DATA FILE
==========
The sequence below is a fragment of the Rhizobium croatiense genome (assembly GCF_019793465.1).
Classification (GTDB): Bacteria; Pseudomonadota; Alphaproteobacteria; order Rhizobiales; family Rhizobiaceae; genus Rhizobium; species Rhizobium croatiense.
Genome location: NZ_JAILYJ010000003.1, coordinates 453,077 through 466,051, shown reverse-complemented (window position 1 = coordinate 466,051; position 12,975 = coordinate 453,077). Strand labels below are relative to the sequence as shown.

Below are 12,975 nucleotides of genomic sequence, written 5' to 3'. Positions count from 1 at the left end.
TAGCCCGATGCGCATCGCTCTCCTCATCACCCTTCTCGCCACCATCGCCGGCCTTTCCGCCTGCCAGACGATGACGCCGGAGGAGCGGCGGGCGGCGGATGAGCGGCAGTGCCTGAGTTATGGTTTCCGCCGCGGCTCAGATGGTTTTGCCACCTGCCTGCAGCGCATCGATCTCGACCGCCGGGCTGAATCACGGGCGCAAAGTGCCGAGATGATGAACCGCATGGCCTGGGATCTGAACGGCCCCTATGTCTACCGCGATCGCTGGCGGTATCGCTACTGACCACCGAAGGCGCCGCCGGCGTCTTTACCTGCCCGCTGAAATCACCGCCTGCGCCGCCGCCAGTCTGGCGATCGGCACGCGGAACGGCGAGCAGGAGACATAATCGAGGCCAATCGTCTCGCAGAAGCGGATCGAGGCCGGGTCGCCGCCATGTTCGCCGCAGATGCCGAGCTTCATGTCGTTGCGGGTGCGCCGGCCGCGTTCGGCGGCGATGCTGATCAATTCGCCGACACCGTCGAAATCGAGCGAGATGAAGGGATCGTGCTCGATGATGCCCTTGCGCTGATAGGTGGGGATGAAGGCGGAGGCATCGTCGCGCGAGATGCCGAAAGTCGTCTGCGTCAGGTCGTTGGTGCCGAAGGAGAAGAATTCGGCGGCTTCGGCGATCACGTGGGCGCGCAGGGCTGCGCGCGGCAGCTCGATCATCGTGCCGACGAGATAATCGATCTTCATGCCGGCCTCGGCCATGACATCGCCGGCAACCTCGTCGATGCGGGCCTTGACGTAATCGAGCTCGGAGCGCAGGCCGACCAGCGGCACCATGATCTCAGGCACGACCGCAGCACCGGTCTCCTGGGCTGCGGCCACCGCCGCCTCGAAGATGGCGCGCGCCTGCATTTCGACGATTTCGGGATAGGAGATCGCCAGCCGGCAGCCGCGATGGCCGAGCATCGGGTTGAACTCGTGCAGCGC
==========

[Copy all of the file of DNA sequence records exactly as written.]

The sequence below is a fragment of the Rhizobium croatiense genome (assembly GCF_019793465.1).
Classification (GTDB): Bacteria; Pseudomonadota; Alphaproteobacteria; order Rhizobiales; family Rhizobiaceae; genus Rhizobium; species Rhizobium croatiense.
Genome location: NZ_JAILYJ010000003.1, coordinates 453,077 through 466,051, shown reverse-complemented (window position 1 = coordinate 466,051; position 12,975 = coordinate 453,077). Strand labels below are relative to the sequence as shown.

Below are 12,975 nucleotides of genomic sequence, written 5' to 3'. Positions count from 1 at the left end.
TAGCCCGATGCGCATCGCTCTCCTCATCACCCTTCTCGCCACCATCGCCGGCCTTTCCGCCTGCCAGACGATGACGCCGGAGGAGCGGCGGGCGGCGGATGAGCGGCAGTGCCTGAGTTATGGTTTCCGCCGCGGCTCAGATGGTTTTGCCACCTGCCTGCAGCGCATCGATCTCGACCGCCGGGCTGAATCACGGGCGCAAAGTGCCGAGATGATGAACCGCATGGCCTGGGATCTGAACGGCCCCTATGTCTACCGCGATCGCTGGCGGTATCGCTACTGACCACCGAAGGCGCCGCCGGCGTCTTTACCTGCCCGCTGAAATCACCGCCTGCGCCGCCGCCAGTCTGGCGATCGGCACGCGGAACGGCGAGCAGGAGACATAATCGAGGCCAATCGTCTCGCAGAAGCGGATCGAGGCCGGGTCGCCGCCATGTTCGCCGCAGATGCCGAGCTTCATGTCGTTGCGGGTGCGCCGGCCGCGTTCGGCGGCGATGCTGATCAATTCGCCGACACCGTCGAAATCGAGCGAGATGAAGGGATCGTGCTCGATGATGCCCTTGCGCTGATAGGTGGGGATGAAGGCGGAGGCATCGTCGCGCGAGATGCCGAAAGTCGTCTGCGTCAGGTCGTTGGTGCCGAAGGAGAAGAATTCGGCGGCTTCGGCGATCACGTGGGCGCGCAGGGCTGCGCGCGGCAGCTCGATCATCGTGCCGACGAGATAATCGATCTTCATGCCGGCCTCGGCCATGACATCGCCGGCAACCTCGTCGATGCGGGCCTTGACGTAATCGAGCTCGGAGCGCAGGCCGACCAGCGGCACCATGATCTCAGGCACGACCGCAGCACCGGTCTCCTGGGCTGCGGCCACCGCCGCCTCGAAGATGGCGCGCGCCTGCATTTCGACGATTTCGGGATAGGAGATCGCCAGCCGGCAGCCGCGATGGCCGAGCATCGGGTTGAACTCGTGCAGCGC